How very cynical, mrz. The Ruth Miskin materials can be purchased by a school and used without the training. The problem is, that from experience, Ruth M. and the other synthetic experts know that the majority of primary teachers are unable to teach synthetic phonics correctly WITHOUT a great deal of expert training -and they are very unlikely to get it from LEA advisors and trainers.

If the materials are used incorrectly due to lack of proper training then, unfortunately, it's the scheme that gets blamed when the excellent results don't materialise.

Certainly, upfront training for the Miskin scheme, sounds expensive but getting EVERY child reading in a school is priceless and not just from the school's point of view.
Try putting a cost on illiteracy and attempting to rectify it further down the line. The appalling Reading Recovery programme costs at least £1,500 PER CHILD.

Blueblob · 26/03/2008 22:16

My son started to bring back the Ruth Miskin Read Write books half way through year 2 and it's really helped the accuracy and speed of his reading. I don't know what other associated activities he's done alongside at school but he's quite enjoyed the books and working through them.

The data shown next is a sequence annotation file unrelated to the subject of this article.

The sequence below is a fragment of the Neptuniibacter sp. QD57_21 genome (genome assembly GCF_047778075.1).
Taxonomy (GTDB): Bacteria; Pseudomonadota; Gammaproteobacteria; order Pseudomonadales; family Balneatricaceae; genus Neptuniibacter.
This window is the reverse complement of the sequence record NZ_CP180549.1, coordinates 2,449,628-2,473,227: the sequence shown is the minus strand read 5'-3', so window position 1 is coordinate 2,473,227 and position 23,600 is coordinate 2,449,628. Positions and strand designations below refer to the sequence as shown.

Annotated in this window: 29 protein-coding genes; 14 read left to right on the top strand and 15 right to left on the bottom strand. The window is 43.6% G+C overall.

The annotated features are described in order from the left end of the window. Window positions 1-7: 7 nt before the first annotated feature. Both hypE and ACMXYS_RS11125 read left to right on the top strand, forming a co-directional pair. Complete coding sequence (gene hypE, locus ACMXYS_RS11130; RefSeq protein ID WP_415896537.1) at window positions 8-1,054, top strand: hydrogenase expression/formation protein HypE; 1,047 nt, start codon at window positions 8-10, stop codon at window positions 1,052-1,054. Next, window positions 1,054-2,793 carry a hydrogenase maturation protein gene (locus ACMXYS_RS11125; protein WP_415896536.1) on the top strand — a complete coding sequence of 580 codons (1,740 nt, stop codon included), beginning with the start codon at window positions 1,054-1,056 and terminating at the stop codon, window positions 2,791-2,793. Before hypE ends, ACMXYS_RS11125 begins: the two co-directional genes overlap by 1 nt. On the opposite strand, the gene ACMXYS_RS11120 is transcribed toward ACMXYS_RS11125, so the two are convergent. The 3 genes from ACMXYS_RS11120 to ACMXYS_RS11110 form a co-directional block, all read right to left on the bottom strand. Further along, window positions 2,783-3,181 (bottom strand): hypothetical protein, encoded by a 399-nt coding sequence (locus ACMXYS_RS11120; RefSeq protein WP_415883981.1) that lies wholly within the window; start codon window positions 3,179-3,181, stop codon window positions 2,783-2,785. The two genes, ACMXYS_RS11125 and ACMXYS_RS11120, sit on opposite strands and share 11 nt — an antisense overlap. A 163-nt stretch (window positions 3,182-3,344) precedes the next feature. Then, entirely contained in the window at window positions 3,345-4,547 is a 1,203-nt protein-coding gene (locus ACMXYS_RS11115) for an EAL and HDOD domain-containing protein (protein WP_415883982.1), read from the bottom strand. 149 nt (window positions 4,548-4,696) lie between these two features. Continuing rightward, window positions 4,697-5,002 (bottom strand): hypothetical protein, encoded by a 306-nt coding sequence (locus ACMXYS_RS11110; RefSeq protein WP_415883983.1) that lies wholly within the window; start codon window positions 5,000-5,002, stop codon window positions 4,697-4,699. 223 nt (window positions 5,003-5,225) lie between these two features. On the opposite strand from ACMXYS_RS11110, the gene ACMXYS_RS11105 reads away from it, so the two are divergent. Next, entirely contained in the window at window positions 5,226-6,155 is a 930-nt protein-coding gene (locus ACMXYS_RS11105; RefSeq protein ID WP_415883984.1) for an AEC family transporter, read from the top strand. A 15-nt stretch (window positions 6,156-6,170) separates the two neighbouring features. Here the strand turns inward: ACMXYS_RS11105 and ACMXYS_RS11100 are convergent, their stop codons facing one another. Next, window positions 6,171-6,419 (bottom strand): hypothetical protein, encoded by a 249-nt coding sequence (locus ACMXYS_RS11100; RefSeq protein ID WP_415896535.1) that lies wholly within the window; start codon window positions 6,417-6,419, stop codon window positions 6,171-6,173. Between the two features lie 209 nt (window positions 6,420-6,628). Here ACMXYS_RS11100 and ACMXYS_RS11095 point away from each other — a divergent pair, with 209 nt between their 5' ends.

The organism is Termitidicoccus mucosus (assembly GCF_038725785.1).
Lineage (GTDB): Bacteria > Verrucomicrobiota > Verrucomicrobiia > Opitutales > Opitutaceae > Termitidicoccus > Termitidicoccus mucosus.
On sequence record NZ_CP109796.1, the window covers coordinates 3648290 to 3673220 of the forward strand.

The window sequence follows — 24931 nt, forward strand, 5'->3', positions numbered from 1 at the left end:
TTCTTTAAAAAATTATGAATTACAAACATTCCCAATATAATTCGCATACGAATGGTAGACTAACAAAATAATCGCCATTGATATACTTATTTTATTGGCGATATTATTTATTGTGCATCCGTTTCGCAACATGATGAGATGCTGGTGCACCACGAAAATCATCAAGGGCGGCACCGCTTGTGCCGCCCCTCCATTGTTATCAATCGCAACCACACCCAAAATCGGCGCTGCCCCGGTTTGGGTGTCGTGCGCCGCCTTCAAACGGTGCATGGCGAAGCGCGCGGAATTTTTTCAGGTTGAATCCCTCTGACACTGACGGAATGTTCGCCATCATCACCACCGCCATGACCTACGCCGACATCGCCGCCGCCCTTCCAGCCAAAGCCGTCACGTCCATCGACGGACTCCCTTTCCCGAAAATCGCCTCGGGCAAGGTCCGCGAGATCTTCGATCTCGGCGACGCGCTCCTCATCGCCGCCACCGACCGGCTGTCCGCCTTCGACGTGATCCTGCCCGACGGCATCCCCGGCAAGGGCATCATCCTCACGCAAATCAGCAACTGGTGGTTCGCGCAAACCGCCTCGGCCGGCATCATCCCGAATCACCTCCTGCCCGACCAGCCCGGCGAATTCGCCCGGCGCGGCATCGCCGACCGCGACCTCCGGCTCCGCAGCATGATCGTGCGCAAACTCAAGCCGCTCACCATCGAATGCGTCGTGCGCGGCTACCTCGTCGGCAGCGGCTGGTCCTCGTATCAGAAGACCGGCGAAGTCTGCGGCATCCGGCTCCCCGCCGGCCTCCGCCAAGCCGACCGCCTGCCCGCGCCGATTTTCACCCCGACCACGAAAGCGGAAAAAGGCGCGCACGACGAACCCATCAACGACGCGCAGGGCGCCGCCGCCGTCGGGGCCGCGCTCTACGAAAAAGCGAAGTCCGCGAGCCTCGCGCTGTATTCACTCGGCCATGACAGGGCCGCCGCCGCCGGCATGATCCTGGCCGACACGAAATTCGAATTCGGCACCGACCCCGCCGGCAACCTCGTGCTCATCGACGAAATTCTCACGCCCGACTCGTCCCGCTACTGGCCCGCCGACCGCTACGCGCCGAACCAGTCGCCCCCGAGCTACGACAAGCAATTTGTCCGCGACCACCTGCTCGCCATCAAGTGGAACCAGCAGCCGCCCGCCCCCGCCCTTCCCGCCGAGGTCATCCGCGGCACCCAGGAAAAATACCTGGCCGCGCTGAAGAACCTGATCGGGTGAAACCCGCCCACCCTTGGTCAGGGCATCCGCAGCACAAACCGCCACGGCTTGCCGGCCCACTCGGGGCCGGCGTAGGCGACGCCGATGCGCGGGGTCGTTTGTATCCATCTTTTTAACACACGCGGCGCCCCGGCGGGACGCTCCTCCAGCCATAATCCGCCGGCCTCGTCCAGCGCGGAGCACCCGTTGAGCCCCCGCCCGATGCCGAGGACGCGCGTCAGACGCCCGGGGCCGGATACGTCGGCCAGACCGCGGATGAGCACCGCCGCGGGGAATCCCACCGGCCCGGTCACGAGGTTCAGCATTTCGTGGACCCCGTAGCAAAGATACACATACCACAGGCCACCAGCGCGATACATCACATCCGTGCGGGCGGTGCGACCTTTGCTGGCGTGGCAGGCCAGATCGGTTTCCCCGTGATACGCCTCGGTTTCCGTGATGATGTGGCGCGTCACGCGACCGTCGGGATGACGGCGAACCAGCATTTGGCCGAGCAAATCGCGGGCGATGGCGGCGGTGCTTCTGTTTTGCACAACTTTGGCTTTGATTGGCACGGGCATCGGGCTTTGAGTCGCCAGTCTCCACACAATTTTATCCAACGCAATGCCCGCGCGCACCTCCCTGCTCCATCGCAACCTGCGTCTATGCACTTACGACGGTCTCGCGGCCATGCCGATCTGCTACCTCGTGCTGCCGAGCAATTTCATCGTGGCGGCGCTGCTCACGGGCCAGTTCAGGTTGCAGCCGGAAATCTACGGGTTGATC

Before he knew all the phonic sounds and could read perfectly well for his age but I think the books have really helped make some aspects of reading click. He still does things like decode words backward,read words that aren't there at all, see letters in a word out of sequence. But he's much much better than before and has more confidence and fluency decoding new words.

imaginaryfriend · 26/03/2008 23:26

That's interesting Bluebob that your ds still does that reverse decoding. My dd almost always reads 'saw' and 'was' the wrong way round! And she reads words that aren't there. And misses words out too.

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mrz · 27/03/2008 08:09